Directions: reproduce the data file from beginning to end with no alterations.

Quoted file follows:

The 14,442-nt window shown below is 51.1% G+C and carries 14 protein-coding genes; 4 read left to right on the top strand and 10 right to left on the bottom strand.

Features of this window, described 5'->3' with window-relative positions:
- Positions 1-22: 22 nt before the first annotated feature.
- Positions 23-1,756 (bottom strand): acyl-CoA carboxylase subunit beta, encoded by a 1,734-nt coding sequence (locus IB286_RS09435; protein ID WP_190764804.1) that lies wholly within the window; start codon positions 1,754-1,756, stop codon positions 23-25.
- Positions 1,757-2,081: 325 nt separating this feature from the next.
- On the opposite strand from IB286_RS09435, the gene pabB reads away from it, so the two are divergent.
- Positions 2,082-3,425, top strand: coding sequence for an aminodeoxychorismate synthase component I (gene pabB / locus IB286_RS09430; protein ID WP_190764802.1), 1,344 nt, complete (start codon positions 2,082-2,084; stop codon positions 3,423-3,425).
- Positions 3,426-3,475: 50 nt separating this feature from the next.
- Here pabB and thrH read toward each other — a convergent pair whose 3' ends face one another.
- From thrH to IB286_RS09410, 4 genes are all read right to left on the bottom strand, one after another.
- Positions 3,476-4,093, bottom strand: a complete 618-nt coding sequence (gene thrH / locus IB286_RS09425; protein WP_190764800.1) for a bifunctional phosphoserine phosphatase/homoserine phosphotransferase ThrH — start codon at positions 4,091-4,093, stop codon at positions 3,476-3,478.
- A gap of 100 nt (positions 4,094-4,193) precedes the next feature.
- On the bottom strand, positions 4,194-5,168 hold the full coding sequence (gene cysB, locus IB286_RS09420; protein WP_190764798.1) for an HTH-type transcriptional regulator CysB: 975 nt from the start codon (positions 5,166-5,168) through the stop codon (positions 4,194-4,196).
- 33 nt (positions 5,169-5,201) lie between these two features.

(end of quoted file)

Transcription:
The 14,442-nt window shown below is 51.1% G+C and carries 14 protein-coding genes; 4 read left to right on the top strand and 10 right to left on the bottom strand.

Features of this window, described 5'->3' with window-relative positions:
- Positions 1-22: 22 nt before the first annotated feature.
- Positions 23-1,756 (bottom strand): acyl-CoA carboxylase subunit beta, encoded by a 1,734-nt coding sequence (locus IB286_RS09435; protein ID WP_190764804.1) that lies wholly within the window; start codon positions 1,754-1,756, stop codon positions 23-25.
- Positions 1,757-2,081: 325 nt separating this feature from the next.
- On the opposite strand from IB286_RS09435, the gene pabB reads away from it, so the two are divergent.
- Positions 2,082-3,425, top strand: coding sequence for an aminodeoxychorismate synthase component I (gene pabB / locus IB286_RS09430; protein ID WP_190764802.1), 1,344 nt, complete (start codon positions 2,082-2,084; stop codon positions 3,423-3,425).
- Positions 3,426-3,475: 50 nt separating this feature from the next.
- Here pabB and thrH read toward each other — a convergent pair whose 3' ends face one another.
- From thrH to IB286_RS09410, 4 genes are all read right to left on the bottom strand, one after another.
- Positions 3,476-4,093, bottom strand: a complete 618-nt coding sequence (gene thrH / locus IB286_RS09425; protein WP_190764800.1) for a bifunctional phosphoserine phosphatase/homoserine phosphotransferase ThrH — start codon at positions 4,091-4,093, stop codon at positions 3,476-3,478.
- A gap of 100 nt (positions 4,094-4,193) precedes the next feature.
- On the bottom strand, positions 4,194-5,168 hold the full coding sequence (gene cysB, locus IB286_RS09420; protein WP_190764798.1) for an HTH-type transcriptional regulator CysB: 975 nt from the start codon (positions 5,166-5,168) through the stop codon (positions 4,194-4,196).
- 33 nt (positions 5,169-5,201) lie between these two features.